The Rumson-Fair Haven Regional High School (RFH) Class of ’78 has a problem.
Classmates have no concept of the passage of time — ahem … their age. They partied for three days without skipping a beat. The party started on a Friday night in August of last year with some cocktails and dancing at Woody’s then Even Tide in Sea Bright.
What 70s dance do you think this trio was doing? What song were they dancing to? Was there even a song?
Clothing drive at Bicentennial Hall in Hurricane Sandy’s aftermath. Photo/Elaine Van Develde
By Elaine Van Develde
Generosity was overwhelming in the aftermath of Hurricane Sandy.
When the call for help was sent out by the newly-created Sea Bright Rising, surrounding community organizations and just plain nice people, supply and clothing bins’ contents were almost spilling into the streets.
At one stop in Fair Haven, organizers had to ask people to stop giving.
When the Atlantic Ocean met the Shrewsbury River two years ago and obliterated Sea Bright, remnants of the superstorm named Sandy included everything from cars and torn up homes to furniture and jewelry.
On a side street in Sea Bright, among the debris, a flag was anchored in front of a devastated home, truck still in the driveway.
When the storm’s rage subsided, the Rumson-Fair Haven area was left literally powerless for nearly two weeks. Then the guys from Alabama Power rolled in to the rescue, quickly being dubbed Hurricane Sandy heroes.
In what seemed like effortless work to them, sorely needed electricity was on and humming away within a couple of days.
Area residents flocked to Fair Haven Fields to feed the crew and heap on the accolades. The Alabama guys met them with smiles and a great service that has gone unforgotten.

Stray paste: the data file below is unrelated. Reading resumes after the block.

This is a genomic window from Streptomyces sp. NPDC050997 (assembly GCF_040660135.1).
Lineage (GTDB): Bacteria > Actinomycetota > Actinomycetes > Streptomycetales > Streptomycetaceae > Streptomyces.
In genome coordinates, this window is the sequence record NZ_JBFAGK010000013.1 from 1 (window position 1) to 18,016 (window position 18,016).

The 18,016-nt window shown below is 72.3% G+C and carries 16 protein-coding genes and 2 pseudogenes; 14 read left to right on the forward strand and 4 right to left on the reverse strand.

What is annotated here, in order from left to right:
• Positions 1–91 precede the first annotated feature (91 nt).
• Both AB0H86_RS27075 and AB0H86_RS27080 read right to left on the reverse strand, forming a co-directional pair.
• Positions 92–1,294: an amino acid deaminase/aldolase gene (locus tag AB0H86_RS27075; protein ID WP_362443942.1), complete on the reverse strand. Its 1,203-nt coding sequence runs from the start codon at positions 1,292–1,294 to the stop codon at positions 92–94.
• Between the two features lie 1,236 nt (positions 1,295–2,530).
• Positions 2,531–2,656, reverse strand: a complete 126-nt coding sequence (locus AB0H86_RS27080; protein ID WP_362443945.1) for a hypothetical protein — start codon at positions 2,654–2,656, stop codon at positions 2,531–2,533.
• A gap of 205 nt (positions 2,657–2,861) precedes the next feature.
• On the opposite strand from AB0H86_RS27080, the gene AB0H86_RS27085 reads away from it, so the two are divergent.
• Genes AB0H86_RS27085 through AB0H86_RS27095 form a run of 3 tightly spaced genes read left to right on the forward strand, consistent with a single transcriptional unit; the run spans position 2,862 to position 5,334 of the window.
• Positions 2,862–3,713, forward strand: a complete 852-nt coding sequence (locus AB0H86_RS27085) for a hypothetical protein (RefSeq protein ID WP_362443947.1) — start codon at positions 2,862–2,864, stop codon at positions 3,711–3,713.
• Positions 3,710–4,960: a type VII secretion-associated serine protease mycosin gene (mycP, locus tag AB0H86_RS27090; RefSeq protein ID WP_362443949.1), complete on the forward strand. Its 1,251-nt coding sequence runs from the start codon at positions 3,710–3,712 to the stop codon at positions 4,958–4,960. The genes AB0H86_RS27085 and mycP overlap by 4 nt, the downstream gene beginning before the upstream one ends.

It was about this time two years ago that Woody’s Ocean Grille Owner Chris Wood and Head Chef Onofrio Muscato saw an immediate need to help the hungry, cold and displaced in the wake of Hurricane Sandy.
So, they just pulled out the grill and started flipping burgers, eggs and anything else they could to serve up some comfort to the superstorm’s victim. Before long, the U.S. Army National Guard was sent to set up camp and help. Word spread and soon there was a parking lot full of mess tents, food trucks, clothing bins and more.
Sea Bright Rising was born.
Two years later, Sea Bright Rising has brought in $1.3 million and distributed $1 million of it, Wood said recently. And the organization is not done yet. Many more of Sandy’s victims are still displaced and Sea Bright Rising wants to help.
Check out the non-profit’s website at seabrightrising.org.
Fair Haven was a luckier victim of Hurricane Sandy’s penchant for whipping up the floodwaters. But neither the dock nor the marina and little beach at the end of DeNormandie Avenue quite stood up to it.
The water level rose above decks and it’s stormy strength ripped up chunks of the borough’s iconic landmarks while it tossed debris all over the place in both spots.
It’s all been put back together since. But, this is what the area at the end of DeNormandie looked like then. Today’s weather brings a hint of it all back.